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Are Super Farms the Solution to the World’s Food Insecurity Challenge? Ten Questions You Need to Ask Yourself

José Cuesta's picture
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Join me in a Twitter Chat on why global food prices remain high on Dec. 4 at 10 a.m. ET/15:00 GMT. I'll be tweeting from @worldbanklive with hashtag #foodpriceschat. Ask questions beforehand with hashtag #foodpriceschat. Looking forward to seeing you on Twitter.


Agriculture workers on a strawberry farm in Argentina. © Nahuel Berger/World Bank

Today there are 842 million who are hungry. As the global population approaches 9 billion by 2050, demand for food will keep increasing, requiring sustained improvement in agricultural productivity. Where will these productivity increases come from? For decades, small-scale family farming was widely thought to be more productive and more efficient in reducing poverty than large-scale farming. But now advocates of large-scale agriculture point to its advantages in leveraging huge investments and innovative technologies as well as its enormous export potential. Critics, however, highlight serious environmental, animal welfare, social and economic concerns, especially in the context of fragile institutions. The often outrageous conditions and devastating social impacts that “land grabs” bring about are well known, particularly in severely food-insecure countries.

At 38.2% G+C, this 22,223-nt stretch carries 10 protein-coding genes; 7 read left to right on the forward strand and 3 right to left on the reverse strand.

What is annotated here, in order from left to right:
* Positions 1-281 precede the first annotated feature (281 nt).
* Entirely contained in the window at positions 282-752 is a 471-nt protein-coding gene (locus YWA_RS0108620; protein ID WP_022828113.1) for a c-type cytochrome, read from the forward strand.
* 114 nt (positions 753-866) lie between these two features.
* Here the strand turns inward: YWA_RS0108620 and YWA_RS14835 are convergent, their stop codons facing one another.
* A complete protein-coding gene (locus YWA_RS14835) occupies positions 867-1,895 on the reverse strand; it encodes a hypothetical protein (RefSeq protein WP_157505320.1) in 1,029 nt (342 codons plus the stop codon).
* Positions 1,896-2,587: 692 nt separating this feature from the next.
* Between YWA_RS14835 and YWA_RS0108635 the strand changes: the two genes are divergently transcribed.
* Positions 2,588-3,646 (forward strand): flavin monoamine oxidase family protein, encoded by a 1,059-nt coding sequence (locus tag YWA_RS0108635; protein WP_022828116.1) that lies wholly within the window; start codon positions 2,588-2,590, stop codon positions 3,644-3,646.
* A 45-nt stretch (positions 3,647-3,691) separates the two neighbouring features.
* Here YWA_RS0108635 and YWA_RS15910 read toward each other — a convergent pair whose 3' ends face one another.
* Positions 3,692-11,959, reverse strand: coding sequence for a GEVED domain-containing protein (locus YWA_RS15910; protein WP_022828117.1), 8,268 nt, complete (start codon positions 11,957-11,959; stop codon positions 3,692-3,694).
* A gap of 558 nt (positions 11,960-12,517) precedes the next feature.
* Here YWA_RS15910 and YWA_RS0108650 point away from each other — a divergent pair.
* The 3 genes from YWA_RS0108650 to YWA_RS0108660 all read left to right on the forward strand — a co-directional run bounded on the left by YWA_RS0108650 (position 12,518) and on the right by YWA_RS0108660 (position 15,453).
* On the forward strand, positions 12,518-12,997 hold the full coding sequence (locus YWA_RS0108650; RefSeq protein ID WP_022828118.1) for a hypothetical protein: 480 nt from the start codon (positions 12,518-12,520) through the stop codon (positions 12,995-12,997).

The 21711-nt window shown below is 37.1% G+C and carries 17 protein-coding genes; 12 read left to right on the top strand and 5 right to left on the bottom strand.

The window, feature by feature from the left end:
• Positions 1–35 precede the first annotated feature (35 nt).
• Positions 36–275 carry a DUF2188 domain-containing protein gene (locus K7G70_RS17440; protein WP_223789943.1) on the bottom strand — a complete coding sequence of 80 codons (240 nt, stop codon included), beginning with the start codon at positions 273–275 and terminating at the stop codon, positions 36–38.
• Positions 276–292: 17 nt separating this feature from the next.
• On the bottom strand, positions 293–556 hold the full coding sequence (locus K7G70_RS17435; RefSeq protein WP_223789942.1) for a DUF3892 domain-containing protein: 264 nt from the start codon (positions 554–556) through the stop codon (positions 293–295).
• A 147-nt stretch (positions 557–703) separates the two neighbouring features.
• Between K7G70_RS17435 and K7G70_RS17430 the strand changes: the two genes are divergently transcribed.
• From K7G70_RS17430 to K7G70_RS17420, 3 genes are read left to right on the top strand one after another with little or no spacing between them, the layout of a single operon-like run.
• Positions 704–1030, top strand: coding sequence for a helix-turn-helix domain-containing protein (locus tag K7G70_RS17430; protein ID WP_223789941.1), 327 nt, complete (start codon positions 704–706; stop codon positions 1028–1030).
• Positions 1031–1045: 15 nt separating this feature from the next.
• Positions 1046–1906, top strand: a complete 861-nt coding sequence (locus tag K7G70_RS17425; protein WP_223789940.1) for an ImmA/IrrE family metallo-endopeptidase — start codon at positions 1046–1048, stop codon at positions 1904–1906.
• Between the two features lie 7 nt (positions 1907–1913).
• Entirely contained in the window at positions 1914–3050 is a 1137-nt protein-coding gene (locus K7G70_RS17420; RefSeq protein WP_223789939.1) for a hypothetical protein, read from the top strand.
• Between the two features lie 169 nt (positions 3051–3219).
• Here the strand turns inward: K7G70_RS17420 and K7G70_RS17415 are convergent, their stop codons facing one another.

So, is large-scale farming—particularly the popularly known “super farms”—the solution to food demand challenges? Or is it an obstacle? Here are the 10 key questions you need to ask yourself to better understand this issue. I have tried to address them in the latest issue of Food Price Watch.


1. What is a super farm?
There is no widely accepted definition of the minimum area (or livestock headcount) that a farm must have to be considered a “super” farm. Some studies use 500 hectares (ha) while others use 10,000-15,000 ha as the threshold for large-scale agriculture. For example, the median farm size in Brazil’s savannah region is around 1,000 ha, but many exceed 10,000 ha. In South Asia, a typical oil palm mill averages 10,000 ha. In Sub-Saharan Africa, some farms exceed 100,000 ha, while in the Russian Federation, some are even larger than 300,000 ha.  
 
2. Are all super farms the same?
Super farms are quite heterogeneous in terms of the capital involved (foreign, national, or mixed; private, public, or combined), property terms (lease or purchase), production model (land concentration or independent small farms) and degree and terms of integration (vertical or horizontal integration), among other criteria. What brings them together is their large scale of operations, large investment flows, and an unambiguous profit orientation.
 
3. Is a super farm the same as a land grab?